Turning our collective gaze to the capital markets, Goldman Sachs said it will cut up to 10% of its fixed income team, as new regulations kick in and profitability declines. This follows an earlier move by Morgan Stanley who is cutting 25% of its fixed income team.
For scheduled economic news we have the January NAHB Housing Market Index today. Wednesday is the MBA Mortgage Index for the week ending 1/16 (will we be seeing the refi boom continue?), December CPI and Core CPI, and the December Housing Starts and Building Permits duo. Thursday holds Initial Jobless Claims for the week ending 1/16 and January’s Philadelphia Fed figures. We wrap up Friday with December Existing Home Sales and December Leading Indicators.
Anyone figuring on rate sheets, well, we closed the 10-yr Friday at 2.03%. In the early going we’re at 2.08% with agency MBS prices worse .125-.250.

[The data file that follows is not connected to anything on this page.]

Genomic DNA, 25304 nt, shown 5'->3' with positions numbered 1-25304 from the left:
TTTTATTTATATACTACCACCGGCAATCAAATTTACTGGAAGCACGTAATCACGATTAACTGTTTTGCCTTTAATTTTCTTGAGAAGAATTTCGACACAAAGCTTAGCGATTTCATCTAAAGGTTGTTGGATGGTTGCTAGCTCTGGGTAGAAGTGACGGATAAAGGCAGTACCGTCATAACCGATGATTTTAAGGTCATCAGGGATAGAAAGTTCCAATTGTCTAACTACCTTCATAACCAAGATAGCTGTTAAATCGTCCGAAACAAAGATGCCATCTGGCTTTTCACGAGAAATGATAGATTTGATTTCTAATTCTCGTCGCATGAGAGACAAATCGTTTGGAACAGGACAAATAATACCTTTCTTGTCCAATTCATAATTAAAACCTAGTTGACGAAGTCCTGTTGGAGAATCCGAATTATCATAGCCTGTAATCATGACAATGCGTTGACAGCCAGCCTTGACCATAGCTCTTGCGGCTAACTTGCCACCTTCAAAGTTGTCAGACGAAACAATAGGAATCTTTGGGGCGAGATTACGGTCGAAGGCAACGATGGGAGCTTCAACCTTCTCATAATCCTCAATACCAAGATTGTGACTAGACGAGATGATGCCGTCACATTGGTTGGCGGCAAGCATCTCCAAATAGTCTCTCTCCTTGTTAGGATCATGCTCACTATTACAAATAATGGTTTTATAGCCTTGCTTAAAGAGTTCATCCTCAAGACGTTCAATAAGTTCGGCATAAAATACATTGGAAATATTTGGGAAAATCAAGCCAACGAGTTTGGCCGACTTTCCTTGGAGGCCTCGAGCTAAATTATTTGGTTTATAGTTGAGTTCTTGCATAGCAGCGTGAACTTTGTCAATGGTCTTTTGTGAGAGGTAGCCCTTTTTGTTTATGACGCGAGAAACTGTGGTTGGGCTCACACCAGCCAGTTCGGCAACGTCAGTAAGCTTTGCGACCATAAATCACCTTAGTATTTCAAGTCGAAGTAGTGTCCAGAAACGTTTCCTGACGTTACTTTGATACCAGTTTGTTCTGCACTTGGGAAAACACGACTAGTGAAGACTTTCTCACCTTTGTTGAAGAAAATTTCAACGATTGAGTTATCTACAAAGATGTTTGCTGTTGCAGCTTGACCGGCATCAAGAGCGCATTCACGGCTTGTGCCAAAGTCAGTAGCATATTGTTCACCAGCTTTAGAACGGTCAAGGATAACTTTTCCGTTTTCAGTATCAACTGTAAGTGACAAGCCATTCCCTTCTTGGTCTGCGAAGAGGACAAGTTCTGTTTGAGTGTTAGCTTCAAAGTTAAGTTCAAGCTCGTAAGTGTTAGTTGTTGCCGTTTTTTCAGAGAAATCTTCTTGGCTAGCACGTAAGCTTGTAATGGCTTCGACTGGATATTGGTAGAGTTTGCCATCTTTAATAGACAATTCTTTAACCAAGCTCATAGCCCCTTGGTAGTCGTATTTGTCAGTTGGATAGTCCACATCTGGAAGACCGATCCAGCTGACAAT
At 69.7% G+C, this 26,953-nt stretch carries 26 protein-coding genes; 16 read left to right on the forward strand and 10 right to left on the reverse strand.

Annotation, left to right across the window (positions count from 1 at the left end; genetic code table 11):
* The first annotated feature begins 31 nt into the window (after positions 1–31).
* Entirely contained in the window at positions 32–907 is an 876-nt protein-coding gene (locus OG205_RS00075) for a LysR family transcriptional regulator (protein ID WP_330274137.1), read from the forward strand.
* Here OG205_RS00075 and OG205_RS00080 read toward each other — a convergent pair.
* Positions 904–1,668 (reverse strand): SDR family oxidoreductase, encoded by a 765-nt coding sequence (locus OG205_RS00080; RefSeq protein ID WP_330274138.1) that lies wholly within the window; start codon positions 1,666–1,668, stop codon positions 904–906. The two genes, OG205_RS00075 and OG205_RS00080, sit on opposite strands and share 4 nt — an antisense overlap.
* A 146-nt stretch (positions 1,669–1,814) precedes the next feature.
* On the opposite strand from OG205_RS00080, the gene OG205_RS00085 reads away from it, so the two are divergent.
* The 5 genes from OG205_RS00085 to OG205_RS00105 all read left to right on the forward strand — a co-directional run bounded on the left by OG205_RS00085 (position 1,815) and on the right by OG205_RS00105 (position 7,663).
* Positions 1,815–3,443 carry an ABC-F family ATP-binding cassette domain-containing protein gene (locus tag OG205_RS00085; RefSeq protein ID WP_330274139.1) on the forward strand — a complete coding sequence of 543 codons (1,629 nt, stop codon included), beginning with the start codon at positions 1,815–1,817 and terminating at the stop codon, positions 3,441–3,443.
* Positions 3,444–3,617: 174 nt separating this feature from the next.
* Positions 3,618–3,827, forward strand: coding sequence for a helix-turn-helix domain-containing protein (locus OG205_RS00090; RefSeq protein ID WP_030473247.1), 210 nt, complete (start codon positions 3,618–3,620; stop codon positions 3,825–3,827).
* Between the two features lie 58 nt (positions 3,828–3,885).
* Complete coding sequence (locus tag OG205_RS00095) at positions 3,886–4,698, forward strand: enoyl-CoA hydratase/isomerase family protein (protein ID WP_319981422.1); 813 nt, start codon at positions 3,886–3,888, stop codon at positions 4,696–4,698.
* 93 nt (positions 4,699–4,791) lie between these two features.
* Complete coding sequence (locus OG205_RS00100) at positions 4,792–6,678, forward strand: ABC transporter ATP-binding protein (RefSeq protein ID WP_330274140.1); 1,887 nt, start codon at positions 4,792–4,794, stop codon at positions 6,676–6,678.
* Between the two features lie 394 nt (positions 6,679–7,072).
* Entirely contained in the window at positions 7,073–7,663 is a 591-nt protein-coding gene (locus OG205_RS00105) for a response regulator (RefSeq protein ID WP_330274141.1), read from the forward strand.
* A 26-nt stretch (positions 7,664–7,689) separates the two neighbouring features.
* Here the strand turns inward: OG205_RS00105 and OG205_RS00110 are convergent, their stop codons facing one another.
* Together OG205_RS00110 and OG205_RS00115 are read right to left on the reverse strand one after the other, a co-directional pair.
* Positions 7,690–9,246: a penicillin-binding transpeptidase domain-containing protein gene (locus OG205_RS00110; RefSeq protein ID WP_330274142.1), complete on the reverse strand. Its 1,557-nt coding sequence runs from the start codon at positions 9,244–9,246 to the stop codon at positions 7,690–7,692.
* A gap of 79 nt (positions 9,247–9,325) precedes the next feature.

(Part 2 of 4 of “If you are from the northern states and planning on visiting or moving to the South, there are a few things you should know that will help you adapt to the difference in lifestyles.)
If you run your car into a ditch, don’t panic.
Four men in a four-wheel drive pickup truck with a tow chain will be along shortly. Don’t try to help them, just stay out of their way. This is what they live for.
Don’t be surprised to find movie rentals and bait in the same store….
Don’t buy food at this store.
Remember, “y’all” is singular, “all y’all” is plural, and “all y’all’s” is plural possessive.
Get used to hearing “You ain’t from round here, are ya?”
You may hear a Southerner say “Ought!” to a dog or child. This is short for “Y’all ought not do that!” and is the equivalent of saying “No!”
(Part 3 of 4 tomorrow.)
(Copyright 2016 Chrisman LLC. All rights reserved. Occasional paid job listings do appear. This report or any portion hereof may not be reprinted, sold or redistributed without the written consent of Rob Chrisman.)